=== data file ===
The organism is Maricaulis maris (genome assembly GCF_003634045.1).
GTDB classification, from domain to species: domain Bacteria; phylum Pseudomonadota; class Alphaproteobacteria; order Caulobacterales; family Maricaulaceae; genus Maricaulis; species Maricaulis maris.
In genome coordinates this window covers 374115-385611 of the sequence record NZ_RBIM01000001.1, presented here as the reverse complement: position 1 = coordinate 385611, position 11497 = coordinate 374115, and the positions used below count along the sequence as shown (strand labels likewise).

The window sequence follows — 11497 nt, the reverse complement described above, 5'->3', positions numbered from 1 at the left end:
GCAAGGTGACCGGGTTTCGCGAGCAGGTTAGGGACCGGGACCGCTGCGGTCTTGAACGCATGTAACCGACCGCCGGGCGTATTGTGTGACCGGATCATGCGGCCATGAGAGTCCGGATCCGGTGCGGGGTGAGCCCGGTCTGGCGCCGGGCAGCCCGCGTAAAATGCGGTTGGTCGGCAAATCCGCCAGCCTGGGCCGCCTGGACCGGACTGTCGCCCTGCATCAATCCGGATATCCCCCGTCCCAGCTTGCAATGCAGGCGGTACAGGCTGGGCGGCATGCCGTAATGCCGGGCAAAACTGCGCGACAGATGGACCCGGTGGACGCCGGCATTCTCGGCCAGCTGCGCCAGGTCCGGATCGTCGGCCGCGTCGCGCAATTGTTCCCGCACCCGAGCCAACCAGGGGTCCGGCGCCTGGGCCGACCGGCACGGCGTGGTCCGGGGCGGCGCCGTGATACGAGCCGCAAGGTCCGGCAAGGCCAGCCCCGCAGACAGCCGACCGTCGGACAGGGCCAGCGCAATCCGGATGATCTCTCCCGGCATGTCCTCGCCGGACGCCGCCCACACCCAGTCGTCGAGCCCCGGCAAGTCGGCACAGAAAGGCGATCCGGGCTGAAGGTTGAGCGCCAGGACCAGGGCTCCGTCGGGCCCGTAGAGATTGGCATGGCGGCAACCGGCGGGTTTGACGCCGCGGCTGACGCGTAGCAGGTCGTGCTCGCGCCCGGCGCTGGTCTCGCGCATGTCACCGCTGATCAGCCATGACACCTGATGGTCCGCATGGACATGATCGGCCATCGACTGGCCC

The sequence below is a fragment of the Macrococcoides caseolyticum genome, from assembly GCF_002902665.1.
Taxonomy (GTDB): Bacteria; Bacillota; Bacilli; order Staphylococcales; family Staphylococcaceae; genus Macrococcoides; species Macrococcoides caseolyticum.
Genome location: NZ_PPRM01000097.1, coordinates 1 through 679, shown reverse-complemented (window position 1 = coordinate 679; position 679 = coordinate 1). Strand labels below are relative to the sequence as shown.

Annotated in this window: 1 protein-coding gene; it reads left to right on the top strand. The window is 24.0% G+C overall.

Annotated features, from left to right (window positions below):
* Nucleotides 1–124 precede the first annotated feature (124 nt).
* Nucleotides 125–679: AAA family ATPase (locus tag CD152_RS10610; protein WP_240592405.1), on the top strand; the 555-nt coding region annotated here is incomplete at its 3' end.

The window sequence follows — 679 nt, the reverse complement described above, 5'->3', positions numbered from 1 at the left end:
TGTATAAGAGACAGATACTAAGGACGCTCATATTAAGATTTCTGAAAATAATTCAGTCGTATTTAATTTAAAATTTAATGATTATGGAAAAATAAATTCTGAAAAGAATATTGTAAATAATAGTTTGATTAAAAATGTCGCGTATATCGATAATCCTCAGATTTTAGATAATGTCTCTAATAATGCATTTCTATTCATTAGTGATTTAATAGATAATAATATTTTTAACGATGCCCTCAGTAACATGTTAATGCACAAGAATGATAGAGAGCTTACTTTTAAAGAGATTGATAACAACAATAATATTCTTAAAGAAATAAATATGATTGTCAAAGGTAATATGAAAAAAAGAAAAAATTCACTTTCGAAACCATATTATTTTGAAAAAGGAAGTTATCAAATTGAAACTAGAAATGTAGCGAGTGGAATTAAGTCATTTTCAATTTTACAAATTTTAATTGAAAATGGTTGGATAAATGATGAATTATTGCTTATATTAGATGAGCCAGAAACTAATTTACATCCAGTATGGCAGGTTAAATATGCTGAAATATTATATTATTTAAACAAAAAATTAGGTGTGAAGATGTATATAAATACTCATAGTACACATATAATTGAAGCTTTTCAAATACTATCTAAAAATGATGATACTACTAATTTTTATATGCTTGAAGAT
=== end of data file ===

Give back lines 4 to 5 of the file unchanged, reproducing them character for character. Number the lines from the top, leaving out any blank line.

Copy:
The window sequence follows — 11497 nt, the reverse complement described above, 5'->3', positions numbered from 1 at the left end:
GCAAGGTGACCGGGTTTCGCGAGCAGGTTAGGGACCGGGACCGCTGCGGTCTTGAACGCATGTAACCGACCGCCGGGCGTATTGTGTGACCGGATCATGCGGCCATGAGAGTCCGGATCCGGTGCGGGGTGAGCCCGGTCTGGCGCCGGGCAGCCCGCGTAAAATGCGGTTGGTCGGCAAATCCGCCAGCCTGGGCCGCCTGGACCGGACTGTCGCCCTGCATCAATCCGGATATCCCCCGTCCCAGCTTGCAATGCAGGCGGTACAGGCTGGGCGGCATGCCGTAATGCCGGGCAAAACTGCGCGACAGATGGACCCGGTGGACGCCGGCATTCTCGGCCAGCTGCGCCAGGTCCGGATCGTCGGCCGCGTCGCGCAATTGTTCCCGCACCCGAGCCAACCAGGGGTCCGGCGCCTGGGCCGACCGGCACGGCGTGGTCCGGGGCGGCGCCGTGATACGAGCCGCAAGGTCCGGCAAGGCCAGCCCCGCAGACAGCCGACCGTCGGACAGGGCCAGCGCAATCCGGATGATCTCTCCCGGCATGTCCTCGCCGGACGCCGCCCACACCCAGTCGTCGAGCCCCGGCAAGTCGGCACAGAAAGGCGATCCGGGCTGAAGGTTGAGCGCCAGGACCAGGGCTCCGTCGGGCCCGTAGAGATTGGCATGGCGGCAACCGGCGGGTTTGACGCCGCGGCTGACGCGTAGCAGGTCGTGCTCGCGCCCGGCGCTGGTCTCGCGCATGTCACCGCTGATCAGCCATGACACCTGATGGTCCGCATGGACATGATCGGCCATCGACTGGCCC